If you work in a large office building, there’s a decent chance you tailor your attire to two separate weather forecasts.
There’s the outdoor weather, an evolving state of dynamic atmospheric conditions dictated by seasonal patterns. Then there’s the indoor weather, an evolving state of arbitrary conditions dictated by an all-powerful being known as the building manager, an individual whose atmospheric whims unleash equal amounts of cursing and praise.
While you luxuriate in a cold blast of air conditioning on a hot summer day, your co-worker bundles under a fleece blanket, shivering and miserable.
But there may come a time — my fellow office mates — when the building manager’s power is reclaimed by the common worker. Researchers from the University of Maryland say they have created a fabric that responds to its wearer, regulating the amount of heat that passes through the material.
If you’re sweating on a hot summer day, for example, the fabric allows heat to escape. But when the outside temperature is cooler and the air drier, and your body gets cooler, the fabric becomes more compact, retaining heat from the wearer’s body, researchers say. The researcher’s paper, “Dynamic gating of infrared radiation in a textile,” was published in the journal Science.
YuHuang Wang — a U-Md. professor of chemistry and biochemistry who co-wrote the study — said he envisions a time in the not-so-distant future when clothing becomes a “secondary skin” that helps people save energy and reduce the costs of air conditioning and heating by relying on them less intensely or shut them off entirely.
“This technology would allow you to regulate your local environment and that would give people a much wider tolerability for the heating and cooling conditions inside a building,” Wang said.
“How much could you get people to change their habits,” he said, referring to using clothing to offset energy costs, “that’s certainly an additional challenge.”
Three-quarters of all homes in the United States have air conditioners, which use about 6 percent of all electricity produced in the United States, according to the U.S. Department of Energy. In addition to costing homeowners $29 billion annually, air conditioners release roughly 117 million metric tons of carbon dioxide into the air each year, the agency reports.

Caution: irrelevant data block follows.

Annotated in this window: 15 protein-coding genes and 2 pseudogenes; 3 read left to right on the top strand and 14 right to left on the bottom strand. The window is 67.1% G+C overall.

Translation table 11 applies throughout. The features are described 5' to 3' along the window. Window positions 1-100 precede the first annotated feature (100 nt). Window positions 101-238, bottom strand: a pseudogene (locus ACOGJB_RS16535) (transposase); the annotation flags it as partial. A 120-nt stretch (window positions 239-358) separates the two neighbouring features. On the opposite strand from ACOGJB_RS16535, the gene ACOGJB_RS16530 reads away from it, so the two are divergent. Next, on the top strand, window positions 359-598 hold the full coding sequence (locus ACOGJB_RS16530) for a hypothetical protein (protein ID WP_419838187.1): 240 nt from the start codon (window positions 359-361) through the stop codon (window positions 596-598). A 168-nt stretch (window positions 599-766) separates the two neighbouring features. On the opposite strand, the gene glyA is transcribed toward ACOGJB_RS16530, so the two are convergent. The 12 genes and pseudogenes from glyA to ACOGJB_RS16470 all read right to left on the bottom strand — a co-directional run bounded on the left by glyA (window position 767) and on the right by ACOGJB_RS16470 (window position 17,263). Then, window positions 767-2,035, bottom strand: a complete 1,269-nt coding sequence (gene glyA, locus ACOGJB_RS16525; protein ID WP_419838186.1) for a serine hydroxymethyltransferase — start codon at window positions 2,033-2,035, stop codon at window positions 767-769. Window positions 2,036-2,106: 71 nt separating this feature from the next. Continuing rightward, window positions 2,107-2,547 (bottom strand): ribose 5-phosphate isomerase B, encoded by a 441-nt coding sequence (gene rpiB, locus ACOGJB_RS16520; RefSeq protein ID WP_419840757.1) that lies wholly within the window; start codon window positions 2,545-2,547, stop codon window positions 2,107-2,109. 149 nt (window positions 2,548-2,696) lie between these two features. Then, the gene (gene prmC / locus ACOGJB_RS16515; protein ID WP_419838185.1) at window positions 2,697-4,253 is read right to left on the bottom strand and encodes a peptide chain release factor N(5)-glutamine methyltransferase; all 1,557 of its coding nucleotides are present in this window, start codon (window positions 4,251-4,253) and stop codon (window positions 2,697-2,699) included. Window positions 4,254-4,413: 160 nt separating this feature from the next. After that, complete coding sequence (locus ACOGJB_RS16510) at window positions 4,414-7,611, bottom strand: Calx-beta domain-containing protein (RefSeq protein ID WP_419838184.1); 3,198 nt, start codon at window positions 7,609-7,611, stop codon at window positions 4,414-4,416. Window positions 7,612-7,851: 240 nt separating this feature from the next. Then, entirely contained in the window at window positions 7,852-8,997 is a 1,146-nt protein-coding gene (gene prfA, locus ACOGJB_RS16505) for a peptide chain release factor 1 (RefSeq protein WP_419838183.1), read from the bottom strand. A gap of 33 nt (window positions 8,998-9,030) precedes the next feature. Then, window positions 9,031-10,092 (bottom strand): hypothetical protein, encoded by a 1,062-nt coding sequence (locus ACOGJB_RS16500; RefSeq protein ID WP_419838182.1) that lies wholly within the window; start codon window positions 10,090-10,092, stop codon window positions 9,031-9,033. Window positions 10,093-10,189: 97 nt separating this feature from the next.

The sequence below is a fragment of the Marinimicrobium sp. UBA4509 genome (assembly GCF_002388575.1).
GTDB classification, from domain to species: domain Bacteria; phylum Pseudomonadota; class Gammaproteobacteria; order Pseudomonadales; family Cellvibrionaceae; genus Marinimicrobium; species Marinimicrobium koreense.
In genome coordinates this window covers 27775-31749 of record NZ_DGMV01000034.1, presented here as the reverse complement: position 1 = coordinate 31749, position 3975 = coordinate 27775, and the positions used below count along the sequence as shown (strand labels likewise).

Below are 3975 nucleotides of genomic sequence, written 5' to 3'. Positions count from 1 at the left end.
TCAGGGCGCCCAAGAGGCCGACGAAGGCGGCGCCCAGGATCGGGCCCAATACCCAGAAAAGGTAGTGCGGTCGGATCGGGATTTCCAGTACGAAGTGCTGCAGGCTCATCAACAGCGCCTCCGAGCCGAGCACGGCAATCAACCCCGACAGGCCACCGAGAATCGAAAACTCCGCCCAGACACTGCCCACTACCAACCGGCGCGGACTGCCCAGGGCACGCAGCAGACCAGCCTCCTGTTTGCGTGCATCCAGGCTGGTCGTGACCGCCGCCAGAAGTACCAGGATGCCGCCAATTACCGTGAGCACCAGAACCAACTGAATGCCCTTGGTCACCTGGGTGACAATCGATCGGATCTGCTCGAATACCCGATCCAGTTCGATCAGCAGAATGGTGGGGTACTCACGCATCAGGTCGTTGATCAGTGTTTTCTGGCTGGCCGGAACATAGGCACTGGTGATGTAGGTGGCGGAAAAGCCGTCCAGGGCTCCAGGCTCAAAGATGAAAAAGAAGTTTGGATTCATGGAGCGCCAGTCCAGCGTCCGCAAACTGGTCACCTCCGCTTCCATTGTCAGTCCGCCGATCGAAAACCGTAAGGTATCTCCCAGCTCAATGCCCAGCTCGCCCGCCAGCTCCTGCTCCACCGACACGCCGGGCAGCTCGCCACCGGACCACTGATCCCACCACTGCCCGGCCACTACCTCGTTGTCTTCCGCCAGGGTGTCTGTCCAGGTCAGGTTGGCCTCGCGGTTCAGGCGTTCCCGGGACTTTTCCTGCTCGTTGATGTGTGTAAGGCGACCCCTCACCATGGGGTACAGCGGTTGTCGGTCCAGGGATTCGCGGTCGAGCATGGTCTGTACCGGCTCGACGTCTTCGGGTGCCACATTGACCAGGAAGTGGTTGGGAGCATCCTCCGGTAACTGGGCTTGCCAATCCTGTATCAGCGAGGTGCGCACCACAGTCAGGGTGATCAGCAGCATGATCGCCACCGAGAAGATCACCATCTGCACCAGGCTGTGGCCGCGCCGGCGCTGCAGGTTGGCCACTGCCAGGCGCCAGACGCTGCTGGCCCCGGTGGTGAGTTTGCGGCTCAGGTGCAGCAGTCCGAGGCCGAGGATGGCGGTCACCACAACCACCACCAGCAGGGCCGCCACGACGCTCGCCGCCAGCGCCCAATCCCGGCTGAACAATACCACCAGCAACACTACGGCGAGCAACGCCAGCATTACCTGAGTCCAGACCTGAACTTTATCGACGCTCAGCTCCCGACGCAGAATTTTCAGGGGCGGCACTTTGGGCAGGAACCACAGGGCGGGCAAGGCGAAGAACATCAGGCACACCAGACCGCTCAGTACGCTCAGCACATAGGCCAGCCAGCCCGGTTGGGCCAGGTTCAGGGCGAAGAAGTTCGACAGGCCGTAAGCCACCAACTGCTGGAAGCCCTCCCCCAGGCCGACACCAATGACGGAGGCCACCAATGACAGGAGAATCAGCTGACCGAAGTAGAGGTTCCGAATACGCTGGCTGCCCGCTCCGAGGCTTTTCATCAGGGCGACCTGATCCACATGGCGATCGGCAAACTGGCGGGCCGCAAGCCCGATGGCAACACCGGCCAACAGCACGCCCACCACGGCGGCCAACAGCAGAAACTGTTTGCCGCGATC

Beyond reducing energy consumption, the research offers a potential solution to another long-standing challenge, one that has inspired countless Inspector Gadget-like patents over the years: creating clothing that actively cools the wearer.
In 2015, Finnish researchers, inspired by the design of the human cardiovascular system, developed “a way of adding a plastic film containing microscopic channels filled with liquid to jackets and other clothes,” according to the Daily Mail.
By filling the clothing with liquid, the clothing could be cooled or provide insulation, the paper reported.
Across the globe in Japan, researchers looking for novel solutions to energy shortages, unveiled air-conditioned garments equipped with small battery-powered fans that could reportedly provide cooling air for up to 11 hours at a time, according to the Telegraph.
The fabric created by the U-Md. researchers doesn’t rely on batteries or liquid.
It starts with a specially engineered yarn coated with a conductive metal. When conditions are warm and humid — such as when the wearer is working out and sweating — the strands of yarn activate the coating, which in turn warps the strands of yarn, bringing them closer together. Once that happens, researchers say, pores in the fabric open, allowing trapped heat to escape. When conditions are cold, however, the process is reversed, and heat remains close to the body.
To explain where the concept for the fabric originated, Wang compares the human body to an engine — one that coverts food energy to heat.
“If we are completely naked, our body is a perfect radiator that gives off heat so rapidly,” he said. “Most of our clothing is actually a good radiator, but we don’t control that radiator. We wanted to create a mechanism to control the heat being released by the body.”
Though the fabric has been in development for about five years, Wang said researchers are just beginning the process of turning it into a commercial product, most probably as a type of athletic wear initially. He said the fabric can be dyed different colors, knitted and washed, offering the same durability as other commercial fabrics. Wang said he believes this clothing could have applications for people beyond cyclists and skiers.
“The performance may be effective for babies who need constant temperatures or perhaps the elderly or people who are sick,” he said.